Picture Perfect

Almost to the day that I turned 50, I experienced a phenomenon that many of my older and wiser friends easily recognized. I would get up in the morning, look in the mirror and wonder, “Who is that old man staring back at me?” Or I would be walking by a bank of windows or some other reflective surface, and I would catch a glimpse of myself and not recognize the person looking back, as me. As I have continued to age, this experience has only continued to heighten. You might interpret my nonrecognition as narcissistic, and I guess I wouldn’t blame you if you did. Yet, I believe something instructive exists in whether or not we fully recognize our physical selves. I had this experience recently when I downloaded pictures from a small trip we made to Chicago. There was one picture in particular that, when it came up on the computer, made me stop and wonder if that was really me.

We spent our first day at Millennium Park. Chicago has a well-developed park system along the lake, but when Millennium Park was built, it was highly controversial due to its cost and location – a park on some of the most valuable land in downtown Chicago. Now, nearly 10 years after its opening, it is a place of energy and fun and wonderful amenities enjoyed by thousands of people every day, even in the winter. We spent almost 2 hours listening to the Grant Park Orchestra rehearsing an upcoming performance of the Shostakovich Fifth Symphony, we enjoyed bizarre sculptures, and no visit is complete without hanging around the great fountain that projects pictures of faces between its two monoliths, children and adults splashing in its puddles and standing under its bubbling waters. The whole park is meant to be interactive.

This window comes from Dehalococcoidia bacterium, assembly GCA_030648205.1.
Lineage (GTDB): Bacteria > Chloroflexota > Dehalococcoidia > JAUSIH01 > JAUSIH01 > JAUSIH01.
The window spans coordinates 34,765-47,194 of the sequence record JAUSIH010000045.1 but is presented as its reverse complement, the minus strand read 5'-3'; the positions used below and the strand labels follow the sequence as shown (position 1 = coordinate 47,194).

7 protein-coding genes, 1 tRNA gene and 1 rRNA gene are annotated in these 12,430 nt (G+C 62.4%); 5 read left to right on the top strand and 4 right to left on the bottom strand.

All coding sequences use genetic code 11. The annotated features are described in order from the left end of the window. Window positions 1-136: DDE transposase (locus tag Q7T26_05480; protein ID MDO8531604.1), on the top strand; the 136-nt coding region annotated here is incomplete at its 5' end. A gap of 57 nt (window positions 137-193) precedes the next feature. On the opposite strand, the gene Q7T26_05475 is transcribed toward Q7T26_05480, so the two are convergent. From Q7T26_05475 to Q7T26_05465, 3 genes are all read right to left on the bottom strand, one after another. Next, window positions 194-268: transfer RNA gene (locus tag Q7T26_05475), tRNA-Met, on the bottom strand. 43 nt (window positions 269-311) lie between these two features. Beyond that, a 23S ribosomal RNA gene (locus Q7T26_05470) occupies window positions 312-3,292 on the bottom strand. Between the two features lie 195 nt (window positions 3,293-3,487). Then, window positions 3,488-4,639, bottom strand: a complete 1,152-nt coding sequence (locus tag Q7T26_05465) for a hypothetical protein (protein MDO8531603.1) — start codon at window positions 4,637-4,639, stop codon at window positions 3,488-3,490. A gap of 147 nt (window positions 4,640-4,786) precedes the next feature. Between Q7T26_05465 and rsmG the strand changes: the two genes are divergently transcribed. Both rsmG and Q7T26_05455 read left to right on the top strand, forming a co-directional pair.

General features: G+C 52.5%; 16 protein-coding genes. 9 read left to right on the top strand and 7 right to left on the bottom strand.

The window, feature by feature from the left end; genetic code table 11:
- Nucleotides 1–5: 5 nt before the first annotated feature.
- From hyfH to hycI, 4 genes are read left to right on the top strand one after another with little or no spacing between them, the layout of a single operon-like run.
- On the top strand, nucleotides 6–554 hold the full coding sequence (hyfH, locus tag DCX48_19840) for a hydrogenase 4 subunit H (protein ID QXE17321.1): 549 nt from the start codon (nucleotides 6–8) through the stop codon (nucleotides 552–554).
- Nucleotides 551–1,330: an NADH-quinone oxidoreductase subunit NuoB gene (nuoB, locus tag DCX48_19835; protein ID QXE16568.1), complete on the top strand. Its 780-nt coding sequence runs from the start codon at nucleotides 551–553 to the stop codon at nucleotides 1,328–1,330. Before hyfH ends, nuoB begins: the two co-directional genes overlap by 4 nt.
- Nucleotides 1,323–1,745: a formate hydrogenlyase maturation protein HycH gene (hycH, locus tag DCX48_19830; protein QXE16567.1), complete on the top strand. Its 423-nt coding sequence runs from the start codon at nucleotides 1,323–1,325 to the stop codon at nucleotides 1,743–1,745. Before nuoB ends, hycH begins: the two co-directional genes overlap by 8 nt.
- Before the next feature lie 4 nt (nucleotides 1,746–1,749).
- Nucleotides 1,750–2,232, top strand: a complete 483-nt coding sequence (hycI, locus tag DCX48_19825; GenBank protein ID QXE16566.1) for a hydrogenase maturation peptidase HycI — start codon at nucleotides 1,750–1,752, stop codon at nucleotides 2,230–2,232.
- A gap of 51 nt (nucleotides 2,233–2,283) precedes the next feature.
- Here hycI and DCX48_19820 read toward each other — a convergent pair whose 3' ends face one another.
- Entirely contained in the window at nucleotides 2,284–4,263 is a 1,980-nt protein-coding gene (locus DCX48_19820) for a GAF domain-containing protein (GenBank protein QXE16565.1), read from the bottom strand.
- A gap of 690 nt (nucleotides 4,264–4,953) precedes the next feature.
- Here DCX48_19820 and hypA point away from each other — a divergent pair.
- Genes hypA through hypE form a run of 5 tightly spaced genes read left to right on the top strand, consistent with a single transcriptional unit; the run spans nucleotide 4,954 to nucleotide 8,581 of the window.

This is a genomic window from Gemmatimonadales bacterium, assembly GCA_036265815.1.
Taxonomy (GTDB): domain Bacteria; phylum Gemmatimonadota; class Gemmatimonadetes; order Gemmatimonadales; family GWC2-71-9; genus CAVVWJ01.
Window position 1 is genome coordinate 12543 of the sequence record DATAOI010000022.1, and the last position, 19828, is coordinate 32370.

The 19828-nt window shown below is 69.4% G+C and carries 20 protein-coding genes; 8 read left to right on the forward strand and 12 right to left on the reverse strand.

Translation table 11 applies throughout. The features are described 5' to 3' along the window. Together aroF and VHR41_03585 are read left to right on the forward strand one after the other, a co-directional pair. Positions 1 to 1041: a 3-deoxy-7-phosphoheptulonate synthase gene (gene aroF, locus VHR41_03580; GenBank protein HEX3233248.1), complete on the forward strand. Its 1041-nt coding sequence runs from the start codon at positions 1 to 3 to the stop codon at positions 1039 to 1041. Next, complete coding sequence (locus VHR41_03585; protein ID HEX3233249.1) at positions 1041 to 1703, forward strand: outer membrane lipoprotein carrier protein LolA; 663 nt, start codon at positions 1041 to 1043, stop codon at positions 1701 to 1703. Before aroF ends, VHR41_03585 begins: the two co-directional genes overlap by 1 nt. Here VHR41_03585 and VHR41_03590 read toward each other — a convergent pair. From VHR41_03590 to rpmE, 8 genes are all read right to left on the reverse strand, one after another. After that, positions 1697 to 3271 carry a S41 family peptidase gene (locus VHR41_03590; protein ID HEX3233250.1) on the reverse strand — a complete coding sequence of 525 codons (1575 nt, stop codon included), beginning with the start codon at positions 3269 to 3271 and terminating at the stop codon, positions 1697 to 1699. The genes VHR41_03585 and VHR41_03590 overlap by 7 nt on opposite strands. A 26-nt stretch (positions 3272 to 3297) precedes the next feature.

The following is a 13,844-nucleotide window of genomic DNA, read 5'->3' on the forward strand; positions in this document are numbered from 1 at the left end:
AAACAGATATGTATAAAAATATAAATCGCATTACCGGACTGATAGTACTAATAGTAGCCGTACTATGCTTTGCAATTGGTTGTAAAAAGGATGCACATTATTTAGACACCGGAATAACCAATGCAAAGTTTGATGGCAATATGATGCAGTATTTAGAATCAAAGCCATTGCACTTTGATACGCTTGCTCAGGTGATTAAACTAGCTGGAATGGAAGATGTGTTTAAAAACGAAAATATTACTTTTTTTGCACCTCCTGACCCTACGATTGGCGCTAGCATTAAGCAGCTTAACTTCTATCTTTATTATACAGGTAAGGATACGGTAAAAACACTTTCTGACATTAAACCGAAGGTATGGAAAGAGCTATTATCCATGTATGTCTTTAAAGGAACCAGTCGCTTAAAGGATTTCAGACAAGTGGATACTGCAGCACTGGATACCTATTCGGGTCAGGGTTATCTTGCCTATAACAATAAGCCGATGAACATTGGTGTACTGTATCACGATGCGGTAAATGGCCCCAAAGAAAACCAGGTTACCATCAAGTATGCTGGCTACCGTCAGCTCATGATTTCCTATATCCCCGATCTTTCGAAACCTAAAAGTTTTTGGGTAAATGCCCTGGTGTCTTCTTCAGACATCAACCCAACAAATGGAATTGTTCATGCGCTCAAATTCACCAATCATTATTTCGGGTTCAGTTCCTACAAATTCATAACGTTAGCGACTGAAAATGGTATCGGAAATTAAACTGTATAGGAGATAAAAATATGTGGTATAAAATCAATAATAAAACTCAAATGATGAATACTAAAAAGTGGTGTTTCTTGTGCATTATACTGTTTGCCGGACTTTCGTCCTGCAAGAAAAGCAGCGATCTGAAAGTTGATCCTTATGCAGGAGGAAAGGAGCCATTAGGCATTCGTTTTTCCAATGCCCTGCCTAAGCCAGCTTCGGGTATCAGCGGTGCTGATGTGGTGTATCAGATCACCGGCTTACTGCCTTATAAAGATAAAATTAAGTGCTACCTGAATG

The day, lovely and sunny and cool for July, invited us to linger in the park, enjoying its beauty, recording the occasion with lots of pictures. Toward the entrance of the park, we stopped for the picture below – Evelyn bending down to be at my height, me in the wheelchair, crooked, Buddha -bellied, hands tired from steering. I describe this in such terms because for the first time in a long time, I was surprised at my lack of recognition that it was me in the picture. Something about the picture projected what I think of as ALS posture – a picture that my subconscious has always seen in others, but not in me. It broke through my denial spilling waves of cognitive dissonance between the body I have, the person I am, and the way I see myself. Suddenly I saw myself with other’s eyes, and all of those old feelings about disability and deniability came rushing back as if I realized my disabled condition for the first time all over again.

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I guess I really am a TAB at heart. I just can’t help it.

It was the circling gyre all over again – a point on the path of dis ease that I thought I had put behind me – only to spiral around to a deeper (or perhaps more superficial) interpretation of that same event. I thought that I had reached some semblance of acceptance, where this physical body is what it is, and where my own self worth is not a byproduct of physical capacity’s superficial interpretation. You can imagine how surprised I was, not just by the picture, but by this over-the-top reaction of shock and denial.

Usually I have my head around these things, and I am able to live within my disability with a pretty healthy attitude, but seeing that picture put me right back into the denial I had experienced when my ALS first began. And associated with such denial is an unhealthy self-esteem tied up in physical projection. I questioned whether I deserved the love and attention of my family and my friends because, after all I was not whole, I was not well, I was ALS personified – scoliosis, gut protruding, wheelchair – bound, muscles deteriorating. Not a pretty sight.